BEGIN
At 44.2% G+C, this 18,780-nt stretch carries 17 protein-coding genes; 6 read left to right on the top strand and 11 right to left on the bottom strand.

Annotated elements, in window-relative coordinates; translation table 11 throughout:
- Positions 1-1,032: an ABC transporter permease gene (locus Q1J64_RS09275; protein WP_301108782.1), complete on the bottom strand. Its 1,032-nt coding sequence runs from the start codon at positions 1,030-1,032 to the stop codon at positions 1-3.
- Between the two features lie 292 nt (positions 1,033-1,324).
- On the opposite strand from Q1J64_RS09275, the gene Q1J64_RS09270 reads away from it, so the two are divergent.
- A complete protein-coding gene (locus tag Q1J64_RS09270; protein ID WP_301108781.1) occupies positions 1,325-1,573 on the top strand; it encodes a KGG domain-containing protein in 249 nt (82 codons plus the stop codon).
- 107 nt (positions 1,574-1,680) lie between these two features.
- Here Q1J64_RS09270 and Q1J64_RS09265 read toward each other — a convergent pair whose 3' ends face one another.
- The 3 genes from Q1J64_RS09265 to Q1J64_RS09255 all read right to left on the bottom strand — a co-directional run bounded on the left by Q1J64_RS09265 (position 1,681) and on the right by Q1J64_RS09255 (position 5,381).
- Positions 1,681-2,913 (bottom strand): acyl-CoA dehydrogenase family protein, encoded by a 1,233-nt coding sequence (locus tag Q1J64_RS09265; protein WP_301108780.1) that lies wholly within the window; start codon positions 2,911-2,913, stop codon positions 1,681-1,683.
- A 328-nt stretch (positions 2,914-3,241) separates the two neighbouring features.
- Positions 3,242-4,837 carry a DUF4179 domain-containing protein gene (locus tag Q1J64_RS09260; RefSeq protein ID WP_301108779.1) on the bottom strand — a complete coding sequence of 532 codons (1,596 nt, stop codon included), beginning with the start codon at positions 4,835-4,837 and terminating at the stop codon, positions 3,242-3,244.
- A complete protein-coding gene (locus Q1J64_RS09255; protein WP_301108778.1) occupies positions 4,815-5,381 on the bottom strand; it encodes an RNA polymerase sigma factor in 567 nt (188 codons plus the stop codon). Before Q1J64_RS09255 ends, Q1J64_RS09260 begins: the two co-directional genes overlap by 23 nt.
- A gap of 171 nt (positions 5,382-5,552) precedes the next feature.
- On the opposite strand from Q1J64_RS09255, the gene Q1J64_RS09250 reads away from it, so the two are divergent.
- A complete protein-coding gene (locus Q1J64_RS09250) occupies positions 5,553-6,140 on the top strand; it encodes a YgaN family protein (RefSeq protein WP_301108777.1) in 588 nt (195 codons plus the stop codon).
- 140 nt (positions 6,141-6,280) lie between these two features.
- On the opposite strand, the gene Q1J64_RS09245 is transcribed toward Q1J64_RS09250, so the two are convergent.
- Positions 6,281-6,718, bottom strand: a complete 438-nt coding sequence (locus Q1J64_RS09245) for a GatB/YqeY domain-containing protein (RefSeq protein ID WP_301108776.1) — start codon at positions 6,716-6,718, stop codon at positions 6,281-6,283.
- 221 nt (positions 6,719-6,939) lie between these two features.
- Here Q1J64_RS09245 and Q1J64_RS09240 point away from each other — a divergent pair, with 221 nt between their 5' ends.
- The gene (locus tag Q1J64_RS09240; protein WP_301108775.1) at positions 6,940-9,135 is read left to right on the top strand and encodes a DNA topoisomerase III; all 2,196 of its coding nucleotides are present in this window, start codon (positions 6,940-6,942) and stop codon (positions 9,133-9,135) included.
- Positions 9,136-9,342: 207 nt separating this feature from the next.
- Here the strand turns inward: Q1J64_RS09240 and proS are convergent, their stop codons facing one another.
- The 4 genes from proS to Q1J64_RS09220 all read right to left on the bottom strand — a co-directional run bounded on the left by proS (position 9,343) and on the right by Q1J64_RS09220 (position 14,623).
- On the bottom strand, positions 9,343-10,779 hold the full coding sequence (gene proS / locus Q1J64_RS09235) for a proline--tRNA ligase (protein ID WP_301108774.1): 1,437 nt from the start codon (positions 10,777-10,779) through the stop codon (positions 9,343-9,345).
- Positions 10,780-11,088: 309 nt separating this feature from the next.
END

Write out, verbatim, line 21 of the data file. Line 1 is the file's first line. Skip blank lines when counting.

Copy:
- Here Q1J64_RS09245 and Q1J64_RS09240 point away from each other — a divergent pair, with 221 nt between their 5' ends.